Stop Ticket Scalping in Australia

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N.S.W. Fair Trading Amendment (Ticket Reselling) Bill 2013

On 14 November Fair Trading Minister, Anthony Roberts, introduced a new Bill into the New South Wales Parliament mandating for anti-ticket scalping legislation.

The proposed Bill can be downloaded to your computer and read in PDF (portable data format) using the free Adobe Reader software.  If you don’t already have Adobe Reader on your computer, please download it from  HERE.

Please download the Bill from the Parliament of New South Wales website   HERE.

Mr Roberts said about the Bill –

“This bill will bring openness and transparency to the secondary ticketing market, help to protect consumers from price gouging and fraud, and empower event organisers to enforce their ticket terms and conditions.”

The Bill states that any advertisement for the sale of tickets held in NSW, other than an advertisement published by event organisers, must specify a ticket number, row and seat number, readily found terms and conditions, a notice specifying the circumstances where the resale of the ticket may result in its cancellation and contain a photograph of the ticket that does not show any barcode. These requirements will also apply to e-tickets.

The Music Network has an   interesting article   about the Bill.  Please take note also of the consumer watch-dog CHOICE’s comments.  STSA wishes to respond to the comments in the MN article, and to Choice’s concerns.

First, in this post, we’ll start with the CEO from Viagogo’s statement, as follows.

“When you make things more difficult, people choose the easiest route. In this case, that’s a return to selling tickets on the black market in pubs, car parks and outside venues. That would be a step backward, not a step forward,” said viagogo spokesperson Alex Levenson.”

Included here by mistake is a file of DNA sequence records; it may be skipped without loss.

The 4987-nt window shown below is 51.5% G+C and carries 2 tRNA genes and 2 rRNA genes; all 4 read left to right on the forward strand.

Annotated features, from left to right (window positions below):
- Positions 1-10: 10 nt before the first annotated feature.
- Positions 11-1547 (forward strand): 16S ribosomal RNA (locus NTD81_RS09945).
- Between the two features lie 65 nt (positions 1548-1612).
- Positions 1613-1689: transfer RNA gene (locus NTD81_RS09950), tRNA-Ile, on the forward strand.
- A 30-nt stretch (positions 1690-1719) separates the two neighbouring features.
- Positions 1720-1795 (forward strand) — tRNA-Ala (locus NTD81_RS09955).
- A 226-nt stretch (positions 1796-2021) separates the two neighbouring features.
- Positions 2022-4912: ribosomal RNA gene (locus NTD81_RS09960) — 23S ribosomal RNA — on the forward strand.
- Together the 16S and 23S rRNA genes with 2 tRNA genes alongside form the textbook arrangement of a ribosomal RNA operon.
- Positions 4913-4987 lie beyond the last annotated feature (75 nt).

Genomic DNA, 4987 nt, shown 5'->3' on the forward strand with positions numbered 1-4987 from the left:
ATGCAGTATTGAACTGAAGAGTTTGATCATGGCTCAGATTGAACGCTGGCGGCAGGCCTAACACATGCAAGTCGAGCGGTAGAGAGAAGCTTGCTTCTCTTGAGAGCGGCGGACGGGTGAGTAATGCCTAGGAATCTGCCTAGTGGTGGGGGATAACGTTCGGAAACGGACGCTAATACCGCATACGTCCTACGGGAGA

Really?  Isn’t the easiest route not to scalp the tickets in the first place.  Of course if someone cannot genuinely go to an event they can try to re-sell them for the price that they initially paid for them.  What planet is Alex Levenson living on?  Scalping tickets in person and / or online to major events at most major capital cities of Australia is already out-lawed, so we don’t imagine there will be droves of people scalping tickets right outside the venues or skulking around dark car-parks surreptitiously waving around tickets, running the risk of being apprehended for breaking the laws, for example, not to resell tickets for more than 110% of the original prices, to events at major sports facilities in Queensland.

Those who buy tickets at pubs run the risk of the ticket being counterfeit or already having been sold and deserve the ticket being cancelled and being out of pocket if they pay twice as much as the original price, denying someone else the opportunity of trying to get a ticket from an authorised primary seller at the initial price.